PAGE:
The Continuation of Edward Bok’s Work After His Death

Created by The American Foundation, this epilogue can be found in the 1973 edition of The Americanization of Edward Bok and reviews the efforts and accomplishments achieved by the group after Edward Bok’s death in 1930. The final section includes Bok’s inspiration for the Mountain Lake Sanctuary and Tower, which would eventually become Bok Tower Gardens.

For five years after Edward Bok’s death, the direction of the work he initiated, looking toward the possibility of abolishing war as a means of settling international disputes, was determined by the above-mentioned American Peace Award of 1923. The authors of the nearly 23,000 plans submitted included hundreds of government representatives then or later in high position (as Franklin D. Roosevelt, Senator Pepper of Pennsylvania, at that time on the Foreign Relations Committee, and others), university professors and presidents (President Eliot of Harvard, M. Cary Thomas of Bryn Mawr), writers, editors, authorities in international law. Every intellectual level was represented. The chairman of the jury of seven was Elihu Root.

The award was given on February 4, 1924 to Dr. Charles Herbert Levermore. His plan proposed
(1) immediate adherence of the United States to the Permanent Court of International Justice;
(2) adherence of the United States to the League of Nations, not as a supergovernment but “as an instrument of mutual counsel”

During that same year Scribner’s published Ways to Peace, a selection of twenty from the thousands of plans submitted, to illustrate the variety of proposals for achieving and maintaining the peace of the world.

From the time of its incorporation in 1925 until 1935, The American Foundation was engaged in a nation-wide campaign to promote the first objective of the winning plan, the adherance of the United States to the Permanent Court of lnternational Justice. The campaign was carried on in many hundreds of communities, and in 106 of the larger cities representative community committees conducted continuous work on the Court for many years.

During this period, The American Foundation issued a number of publications on the Court, including careful analyses of its opinions and advisory opinions.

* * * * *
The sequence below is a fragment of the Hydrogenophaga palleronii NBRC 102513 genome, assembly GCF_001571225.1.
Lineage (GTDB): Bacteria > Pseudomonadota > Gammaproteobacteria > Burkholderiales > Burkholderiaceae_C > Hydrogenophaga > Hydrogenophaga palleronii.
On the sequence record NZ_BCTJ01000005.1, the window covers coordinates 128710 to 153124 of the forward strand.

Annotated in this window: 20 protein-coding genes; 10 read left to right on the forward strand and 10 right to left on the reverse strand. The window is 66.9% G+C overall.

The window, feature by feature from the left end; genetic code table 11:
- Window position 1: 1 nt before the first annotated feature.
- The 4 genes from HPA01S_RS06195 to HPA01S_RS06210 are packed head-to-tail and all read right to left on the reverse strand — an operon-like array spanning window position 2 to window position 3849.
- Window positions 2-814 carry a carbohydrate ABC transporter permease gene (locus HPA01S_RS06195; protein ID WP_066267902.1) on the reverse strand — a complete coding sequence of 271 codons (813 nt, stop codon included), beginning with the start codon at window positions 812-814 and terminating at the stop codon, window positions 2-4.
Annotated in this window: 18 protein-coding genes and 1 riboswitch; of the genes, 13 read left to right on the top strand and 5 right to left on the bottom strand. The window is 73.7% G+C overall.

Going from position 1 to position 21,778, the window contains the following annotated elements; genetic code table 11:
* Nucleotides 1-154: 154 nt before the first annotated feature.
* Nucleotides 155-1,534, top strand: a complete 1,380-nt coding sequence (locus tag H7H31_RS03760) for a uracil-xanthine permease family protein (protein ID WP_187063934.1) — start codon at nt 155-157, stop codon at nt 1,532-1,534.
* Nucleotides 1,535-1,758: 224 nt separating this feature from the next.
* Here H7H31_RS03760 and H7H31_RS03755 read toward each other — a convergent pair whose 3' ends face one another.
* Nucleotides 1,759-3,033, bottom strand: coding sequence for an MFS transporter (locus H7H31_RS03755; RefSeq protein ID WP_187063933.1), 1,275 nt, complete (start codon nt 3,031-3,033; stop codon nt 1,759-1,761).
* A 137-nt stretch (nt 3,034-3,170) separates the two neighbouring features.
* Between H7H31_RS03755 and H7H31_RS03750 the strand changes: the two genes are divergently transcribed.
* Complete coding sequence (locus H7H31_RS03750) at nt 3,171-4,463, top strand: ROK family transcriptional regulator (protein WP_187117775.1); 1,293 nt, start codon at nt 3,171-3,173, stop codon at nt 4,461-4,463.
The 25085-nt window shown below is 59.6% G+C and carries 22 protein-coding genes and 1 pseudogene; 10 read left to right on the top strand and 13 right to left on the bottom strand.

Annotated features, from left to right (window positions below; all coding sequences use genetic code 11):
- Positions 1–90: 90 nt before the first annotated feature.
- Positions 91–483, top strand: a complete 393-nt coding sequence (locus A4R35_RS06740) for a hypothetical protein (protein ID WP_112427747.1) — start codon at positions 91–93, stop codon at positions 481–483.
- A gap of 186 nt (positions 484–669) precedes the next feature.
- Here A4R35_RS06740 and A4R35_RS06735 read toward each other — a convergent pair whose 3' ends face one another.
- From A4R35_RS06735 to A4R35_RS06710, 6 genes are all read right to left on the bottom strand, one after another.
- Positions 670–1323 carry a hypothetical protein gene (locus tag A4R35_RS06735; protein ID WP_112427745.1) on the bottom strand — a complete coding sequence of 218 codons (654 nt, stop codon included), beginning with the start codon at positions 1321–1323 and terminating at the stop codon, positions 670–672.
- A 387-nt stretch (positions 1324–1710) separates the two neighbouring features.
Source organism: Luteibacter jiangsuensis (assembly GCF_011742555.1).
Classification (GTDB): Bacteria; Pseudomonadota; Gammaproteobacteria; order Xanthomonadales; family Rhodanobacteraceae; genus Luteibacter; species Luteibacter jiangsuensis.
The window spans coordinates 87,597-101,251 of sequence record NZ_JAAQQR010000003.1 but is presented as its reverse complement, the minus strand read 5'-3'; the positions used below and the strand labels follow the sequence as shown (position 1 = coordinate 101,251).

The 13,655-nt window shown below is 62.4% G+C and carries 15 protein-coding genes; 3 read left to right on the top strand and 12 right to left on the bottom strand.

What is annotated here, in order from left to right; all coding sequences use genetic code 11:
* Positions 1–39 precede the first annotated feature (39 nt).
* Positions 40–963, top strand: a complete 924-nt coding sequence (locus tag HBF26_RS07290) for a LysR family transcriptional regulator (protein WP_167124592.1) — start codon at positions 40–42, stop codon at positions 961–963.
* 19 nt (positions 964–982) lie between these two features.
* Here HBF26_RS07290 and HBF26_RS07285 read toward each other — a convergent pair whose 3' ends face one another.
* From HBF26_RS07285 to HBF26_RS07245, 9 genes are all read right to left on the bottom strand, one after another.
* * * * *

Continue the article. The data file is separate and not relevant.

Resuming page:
Associated with the campaign to educate public opinion on the Permanent Court was an effort to improve the teaching of international law and international relations in the country’s universities and colleges. In even the best law schools at that time, international law was relegated chiefly to a semester’s elective course. In connection with this effort, The American Foundation prepared and published International Law and International Relations by Elizabeth F. Read. The two editions of 10,000 each were exhausted within two and a half years. The volume was widely used as a text in institutions ranging from the Harvard Law School to deportments of government, political science, and history in the colleges of liberal arts.

In 1927, The American Foundation sent its member-in-charge to confer with Foreign Offices, principally in France and Great Britain, in the effort to break the deadlock created by other countries’ rejection of the four reservations which the United States Senate had attached to its 1925 resolution providing for adherence of the United States to the Court. The member-in-charge went the express approval of President Coolidge and with the understanding that the report of the talks abroad would be made directly to him. Letters of introduction were provided by Elihu Root. The suggestions made, in which the British and French Foreign Offices cooperated, effected a renewal of negotiations and made the Court again a live issue.

In 1935, federal tax authorities ruled that the activities of The American Foundation with reference to the Permanent Court of International Justice were political rather than purely educational (since a legislative proposal was before the Senate) and therefore not within the province of a tax-exempt organization. The Court work was necessarily discontinued since otherwise the Foundation would have been taxed out of existence.

At this time, it was decided to transfer the Foundation’s work from the international to the domestic field, and to initiate studies designed to throw light on the question “How far can government serve the citizens within the limits of the parliamentary system – if these are limits?” It was recognized that this broad study could be carried out in many areas ­ public education, public health and medicine, tariff, taxation, law and penology, communications, etc. It was decided to conduct the studies in only one of these fields at a time.